Friday, December 31, 2004

War of Perceptions

David Sanger has a very good analysis piece in the New York Times about America's response to the tsunamis in Southeast Asia and how that response can affect world opinion about us.

For me, the most salient point Sanger makes is that, for the millions of people who lost their families, their homes, their livelihoods, and their most basic sense of security on Sunday, December 26, 2004, that event is their 9/11. It's not relevant that it was a natural disaster and not a terrorist attack; the significance of this tragedy to the people who experienced it is in almost every way parallel to the significance of 9/11 for the American people.

Which means that how the United States government responds to THEIR 9/11 will have an enormous influence on how THEY feel about the United States after this.

It took 72 hours after the tsunamis washed away countless villages and tens of thousands of lives before Mr. Bush appeared in public to declare that the United States had the rudiments of a plan for addressing "loss and grief to the world that is beyond our comprehension." His aides said it took that long to understand the magnitude of the tragedy and to plan a recovery effort that must stretch from remote villages of Indonesia to the eastern coast of Africa.

But the aid effort that has now begun presents Mr. Bush with an opportunity to battle, with action rather than just words, the perception that took root in his first four years in office that he is all about America first.
Sanger points out that the defensive arguments made by U.S. officials about the amount of disaster and relief aid the United States gives, largely miss the point, because perceptions of how much America cares about other countries' tragedies in addition to our own is not solely measured in dollars.

To some degree, the war of perceptions has to do with whether the Asian nations believe Mr. Bush focuses on the tsunami tragedy with the same kind of energy he put in to making sure that other nations signed on to his counterterrorism agenda after Sept. 11. Just weeks after those attacks, Mr. Bush traveled to Shanghai for the annual summit of Asian leaders and made clear he would judge allies on the basis of how well they joined the fight. Among the first visitors to the Oval Office after the attack was Megawati Sukarnoputri, then Indonesia's president. She pledged to join the hunt for Al Qaeda operatives on her territory, and largely made good on the promise. ...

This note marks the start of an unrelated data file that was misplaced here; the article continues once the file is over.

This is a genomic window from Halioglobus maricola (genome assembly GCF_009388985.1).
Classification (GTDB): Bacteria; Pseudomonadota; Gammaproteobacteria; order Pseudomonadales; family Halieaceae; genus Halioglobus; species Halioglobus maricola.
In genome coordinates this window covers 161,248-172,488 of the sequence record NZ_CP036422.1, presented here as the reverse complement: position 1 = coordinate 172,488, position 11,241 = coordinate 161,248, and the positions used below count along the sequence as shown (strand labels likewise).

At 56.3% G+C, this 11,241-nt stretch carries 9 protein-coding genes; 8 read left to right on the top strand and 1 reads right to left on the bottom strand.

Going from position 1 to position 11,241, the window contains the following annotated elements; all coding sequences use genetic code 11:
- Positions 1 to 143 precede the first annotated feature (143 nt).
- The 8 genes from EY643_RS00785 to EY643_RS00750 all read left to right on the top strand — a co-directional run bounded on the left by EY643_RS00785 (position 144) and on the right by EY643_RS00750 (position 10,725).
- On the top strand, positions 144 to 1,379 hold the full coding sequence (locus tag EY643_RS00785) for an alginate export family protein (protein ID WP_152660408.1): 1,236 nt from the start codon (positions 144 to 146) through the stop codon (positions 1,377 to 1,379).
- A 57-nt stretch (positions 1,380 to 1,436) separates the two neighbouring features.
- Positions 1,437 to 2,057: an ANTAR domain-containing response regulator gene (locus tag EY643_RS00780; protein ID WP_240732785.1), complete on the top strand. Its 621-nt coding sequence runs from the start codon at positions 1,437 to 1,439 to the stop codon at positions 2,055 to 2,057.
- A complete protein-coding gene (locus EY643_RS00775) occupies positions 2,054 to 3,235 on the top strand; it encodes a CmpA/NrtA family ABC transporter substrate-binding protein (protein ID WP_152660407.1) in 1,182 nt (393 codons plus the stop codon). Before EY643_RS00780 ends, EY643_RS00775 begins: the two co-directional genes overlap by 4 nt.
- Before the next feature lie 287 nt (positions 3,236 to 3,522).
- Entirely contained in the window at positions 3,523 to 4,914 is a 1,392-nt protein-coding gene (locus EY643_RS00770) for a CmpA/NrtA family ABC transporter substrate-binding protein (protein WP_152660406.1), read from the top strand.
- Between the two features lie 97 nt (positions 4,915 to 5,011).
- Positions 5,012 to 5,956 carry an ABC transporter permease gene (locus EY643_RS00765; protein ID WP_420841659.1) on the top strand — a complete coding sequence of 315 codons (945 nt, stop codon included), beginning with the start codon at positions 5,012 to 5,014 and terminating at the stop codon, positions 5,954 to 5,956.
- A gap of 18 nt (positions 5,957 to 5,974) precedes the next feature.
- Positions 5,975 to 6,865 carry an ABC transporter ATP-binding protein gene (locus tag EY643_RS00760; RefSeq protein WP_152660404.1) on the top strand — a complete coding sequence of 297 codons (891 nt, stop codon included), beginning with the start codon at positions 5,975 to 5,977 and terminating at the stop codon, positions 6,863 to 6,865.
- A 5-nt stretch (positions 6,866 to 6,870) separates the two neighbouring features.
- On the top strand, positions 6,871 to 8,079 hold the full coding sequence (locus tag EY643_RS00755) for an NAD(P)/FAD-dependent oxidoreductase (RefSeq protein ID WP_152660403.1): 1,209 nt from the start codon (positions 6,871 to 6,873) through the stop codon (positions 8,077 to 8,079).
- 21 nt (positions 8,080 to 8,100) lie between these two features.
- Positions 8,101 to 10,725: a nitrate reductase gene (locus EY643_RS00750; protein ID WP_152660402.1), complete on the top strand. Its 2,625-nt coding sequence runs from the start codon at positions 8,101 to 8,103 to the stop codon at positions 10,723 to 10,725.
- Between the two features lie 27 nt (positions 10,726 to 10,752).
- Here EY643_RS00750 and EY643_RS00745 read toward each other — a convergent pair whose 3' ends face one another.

Mr. Bush's aides are aware that the depth of America's compassion will be compared to what other nations are spending, what Washington spends on lesser disasters at home, and what is now being spent in Iraq. ...

Then there are the domestic comparisons. Congress has approved roughly $13 billion for aid related to the hurricanes that hit the country in the late summer. Most of that is going to Florida, where Mr. Bush loaded fresh water and dry goods into the trunks of cars.
So far, Bush does not seem to truly be "getting" it. If the light doesn't dawn soon, his administration will have missed the best opportunity we've had in decades to make progress in the war on terrorism without firing a shot.

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